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Infusing Your Own Ayurvedic Oils
Ayurvedic oils infusing in glass jar

Infusing Your Own Ayurvedic Oils

Have you ever wondered if it were possible for you to create your own ayurvedic oil infusion? Infusing your own ayurvedic oils doesn’t take much time and is simple to do.

When I started my ayurvedic journey, I was overwhelmed by the possibilities:  Should I use an ayurvedic mask?  A gloss?  A tea?  An oil?  Would my hair respond positively to any of these treatments?  I was overwhelmed.  Over time, I learned that each type of ayurvedic treatment has it’s strength and benefits, but ayurvedic oils soon became my favourite. 

The thing that I like about ayurvedic oils is that they aren’t as strong, as messy, or as time consuming to apply as masks or glosses, but they provide the same benefits and can be used more frequency.  I also learned that infusing your own ayurvedic oils is easy. 

At first glance, infusing your own ayurvedic oils might seem complicated, but with some planning and patience, you can customize a product that will benefit your scalp and your hair.

The process can be broken down into three simple parts:

1. Choosing Ayurvedic Herbs and Oils

One of the hardest parts of making an herbal formulation is deciding which herbs and oils to use.  In order to do so, you must first figure out which scalp or hair problems you would like to address.  Herbs and oils have the ability to strengthen your hair, reduce shedding, alleviate scalp issues, aid in detangling, support cleansing and conditioning, and encourage hair growth.  

You can stick to herbs and oils that perform the same function or you can mix and match to suit multiple needs. To reap the most benefit, be sure to stick with herbs and oils that your hair and scalp like.

This list isn’t exhaustive and the possible combinations rare endless.

2. Formulating

Once you’ve determined which herbs and oils you would like to use, it’s time to start formulating.  You can use one of two methods to create your recipe:  The first is formulate by weight and the second to formulate by volume.  Neither method of formulating is incorrect, but both can create great products for your scalp and hair.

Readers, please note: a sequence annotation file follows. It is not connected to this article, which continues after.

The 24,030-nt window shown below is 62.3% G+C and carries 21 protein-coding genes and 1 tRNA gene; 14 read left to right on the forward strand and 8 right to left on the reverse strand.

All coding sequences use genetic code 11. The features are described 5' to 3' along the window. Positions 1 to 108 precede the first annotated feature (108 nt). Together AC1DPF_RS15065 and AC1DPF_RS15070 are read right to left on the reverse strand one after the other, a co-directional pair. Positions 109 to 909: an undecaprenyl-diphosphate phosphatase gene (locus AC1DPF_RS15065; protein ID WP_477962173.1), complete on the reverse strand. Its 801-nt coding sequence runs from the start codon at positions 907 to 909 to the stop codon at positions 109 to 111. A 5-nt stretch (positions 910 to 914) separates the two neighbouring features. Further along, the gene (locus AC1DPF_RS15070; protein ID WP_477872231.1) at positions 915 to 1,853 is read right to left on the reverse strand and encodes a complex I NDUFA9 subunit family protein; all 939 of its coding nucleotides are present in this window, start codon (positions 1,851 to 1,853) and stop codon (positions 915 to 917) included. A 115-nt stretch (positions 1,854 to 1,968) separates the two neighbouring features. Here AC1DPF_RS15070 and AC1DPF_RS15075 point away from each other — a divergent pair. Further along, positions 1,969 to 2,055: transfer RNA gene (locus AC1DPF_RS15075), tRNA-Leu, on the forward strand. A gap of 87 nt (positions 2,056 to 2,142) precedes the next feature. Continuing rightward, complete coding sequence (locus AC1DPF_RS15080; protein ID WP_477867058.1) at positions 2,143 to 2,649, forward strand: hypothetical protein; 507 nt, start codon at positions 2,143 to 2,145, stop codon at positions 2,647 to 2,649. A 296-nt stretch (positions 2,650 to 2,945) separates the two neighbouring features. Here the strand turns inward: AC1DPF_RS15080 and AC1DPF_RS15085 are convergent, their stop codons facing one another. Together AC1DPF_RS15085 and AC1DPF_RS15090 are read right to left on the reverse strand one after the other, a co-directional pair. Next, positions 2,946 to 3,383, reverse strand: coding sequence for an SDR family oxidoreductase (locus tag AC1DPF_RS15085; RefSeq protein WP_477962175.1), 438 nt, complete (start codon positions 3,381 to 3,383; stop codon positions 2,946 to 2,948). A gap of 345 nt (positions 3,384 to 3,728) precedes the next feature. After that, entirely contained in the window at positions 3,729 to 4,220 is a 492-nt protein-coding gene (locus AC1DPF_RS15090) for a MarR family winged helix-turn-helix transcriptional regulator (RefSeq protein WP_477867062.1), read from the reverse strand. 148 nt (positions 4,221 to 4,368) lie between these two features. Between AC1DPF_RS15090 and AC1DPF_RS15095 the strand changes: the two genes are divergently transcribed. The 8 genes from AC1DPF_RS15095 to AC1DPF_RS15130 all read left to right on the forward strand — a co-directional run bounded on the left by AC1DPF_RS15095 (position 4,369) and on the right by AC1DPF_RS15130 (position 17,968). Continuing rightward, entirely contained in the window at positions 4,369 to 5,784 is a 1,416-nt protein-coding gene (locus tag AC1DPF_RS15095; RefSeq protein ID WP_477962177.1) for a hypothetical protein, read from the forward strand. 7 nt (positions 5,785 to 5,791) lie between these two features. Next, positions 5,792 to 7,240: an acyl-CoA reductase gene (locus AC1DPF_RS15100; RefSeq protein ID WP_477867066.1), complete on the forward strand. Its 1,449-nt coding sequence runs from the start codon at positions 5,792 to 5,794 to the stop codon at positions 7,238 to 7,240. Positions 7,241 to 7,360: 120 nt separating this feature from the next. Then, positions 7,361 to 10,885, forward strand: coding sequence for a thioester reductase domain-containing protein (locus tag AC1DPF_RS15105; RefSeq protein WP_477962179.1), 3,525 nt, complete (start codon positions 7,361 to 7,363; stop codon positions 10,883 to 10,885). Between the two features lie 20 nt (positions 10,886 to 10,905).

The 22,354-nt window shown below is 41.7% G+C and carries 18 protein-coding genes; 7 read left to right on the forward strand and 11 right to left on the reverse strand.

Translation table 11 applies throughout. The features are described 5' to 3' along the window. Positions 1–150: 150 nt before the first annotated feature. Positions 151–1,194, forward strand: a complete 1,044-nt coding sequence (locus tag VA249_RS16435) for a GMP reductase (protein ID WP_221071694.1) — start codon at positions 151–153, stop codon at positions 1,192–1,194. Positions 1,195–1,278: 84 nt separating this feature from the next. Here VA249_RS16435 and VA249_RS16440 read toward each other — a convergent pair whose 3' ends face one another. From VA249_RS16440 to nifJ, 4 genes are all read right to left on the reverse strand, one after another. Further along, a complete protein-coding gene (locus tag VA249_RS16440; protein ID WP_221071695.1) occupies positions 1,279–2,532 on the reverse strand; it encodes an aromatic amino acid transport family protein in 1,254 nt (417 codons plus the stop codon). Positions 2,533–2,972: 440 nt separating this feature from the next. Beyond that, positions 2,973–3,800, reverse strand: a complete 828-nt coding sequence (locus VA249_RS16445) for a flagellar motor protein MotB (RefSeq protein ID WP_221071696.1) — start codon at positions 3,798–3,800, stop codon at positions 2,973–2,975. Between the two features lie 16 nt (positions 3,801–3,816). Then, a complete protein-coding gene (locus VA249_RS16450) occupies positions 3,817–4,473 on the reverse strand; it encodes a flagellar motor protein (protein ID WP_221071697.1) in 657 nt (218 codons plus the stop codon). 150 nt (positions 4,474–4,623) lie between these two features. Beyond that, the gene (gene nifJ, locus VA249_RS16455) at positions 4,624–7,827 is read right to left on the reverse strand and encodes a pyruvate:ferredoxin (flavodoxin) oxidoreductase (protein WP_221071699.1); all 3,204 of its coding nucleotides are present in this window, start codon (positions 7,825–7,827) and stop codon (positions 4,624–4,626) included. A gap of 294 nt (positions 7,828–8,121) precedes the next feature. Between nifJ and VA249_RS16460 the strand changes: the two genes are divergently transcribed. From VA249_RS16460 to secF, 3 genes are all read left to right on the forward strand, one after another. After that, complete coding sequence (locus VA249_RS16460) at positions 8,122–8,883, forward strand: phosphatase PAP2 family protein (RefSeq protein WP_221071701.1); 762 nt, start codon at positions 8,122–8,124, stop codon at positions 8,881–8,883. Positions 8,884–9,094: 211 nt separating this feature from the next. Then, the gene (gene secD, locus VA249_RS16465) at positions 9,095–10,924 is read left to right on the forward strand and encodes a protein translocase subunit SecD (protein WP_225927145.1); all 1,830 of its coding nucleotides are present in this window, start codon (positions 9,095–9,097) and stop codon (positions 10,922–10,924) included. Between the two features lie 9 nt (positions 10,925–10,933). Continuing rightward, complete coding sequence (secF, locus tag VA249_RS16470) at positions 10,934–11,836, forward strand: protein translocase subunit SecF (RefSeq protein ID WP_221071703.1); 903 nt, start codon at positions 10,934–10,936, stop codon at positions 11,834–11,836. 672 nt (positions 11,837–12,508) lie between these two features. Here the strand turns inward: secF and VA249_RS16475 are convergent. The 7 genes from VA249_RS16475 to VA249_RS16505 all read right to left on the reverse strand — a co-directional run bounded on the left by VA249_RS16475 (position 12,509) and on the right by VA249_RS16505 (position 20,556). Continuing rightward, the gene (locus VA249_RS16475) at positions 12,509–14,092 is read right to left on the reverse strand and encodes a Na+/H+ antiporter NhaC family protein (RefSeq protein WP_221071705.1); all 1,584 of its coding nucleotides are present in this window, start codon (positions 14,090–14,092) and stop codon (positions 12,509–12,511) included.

Formulating by Weight

In order to formulate by weight, you must use a scale.  Each ingredient represents a percentage of the total formula and the total formula equals 100%.  When you’ve finished formulating your recipe, substitute your percentage signs for grams, ounces, or pounds. 

I often formulate by weight when I am making large batches of product or when I need to be precise about specific ingredients. 

Formulating by Volume

Formulating by volume is much like baking and you can use common kitchen measurements such as teaspoons, tablespoons, and cups.  Unlike formulating by weight, there is no final total for your formula.  I like to formulate by volume when I make small batches of product, especially when I’m testing out a new recipe.

Regardless of the method that you use, be sure to write your recipes down.  Writing your recipe down will give you a chance to tweak your recipe if it doesn’t suit your needs.  You’ll also be able to make a consistent recipe time and time again.

3. Infusing Your Ayurvedic Oil

After selecting your ingredients and determining how much of each you will use, it’s time to infuse your own ayurvedic oil.

Carefully measure out each herb that you’ve identified in your recipe and place them in a clean glass jar.  Next, do the same for the oils that you intend on using.  It’s important that the jar is dry and does not contain any water in it so that it does not grow mold.

I leave my oils to infuse in a dark cupboard for at least 6 weeks and I make sure to shake the jar every week or so to make sure all of the ayurvedic goodness is mixed well and properly infused.  After that, your oil will be infused and ready to use.  Be sure to strain it with a cheesecloth or muslin cloth to remove the herbs before using.

Now that your ayuredic oil is ready, experiment with it. These oils are great for scalp massages, sealing your hair as part of your LOC/LCO moisturizing method, pre-pooing, and even adding to your shea butter mixes.


We often associate “natural” with “good” or “healthy”, however some natural substances can be harmful.  Before starting your ayurvedic journey, be sure to research all herbs and plants for potential side effects.

Remember:  Research does not constitute recommendations made by your health care practitioner.  Consult your doctor if you have any questions or concerns, or should problems arise.  The information on this website does not replace the care of a physician.  Should you have any concerns about using products on yourself or your child, please consult your medical professional before use.

Have you tried making ayurvedic oils?  What are your favourite herbs to infuse?

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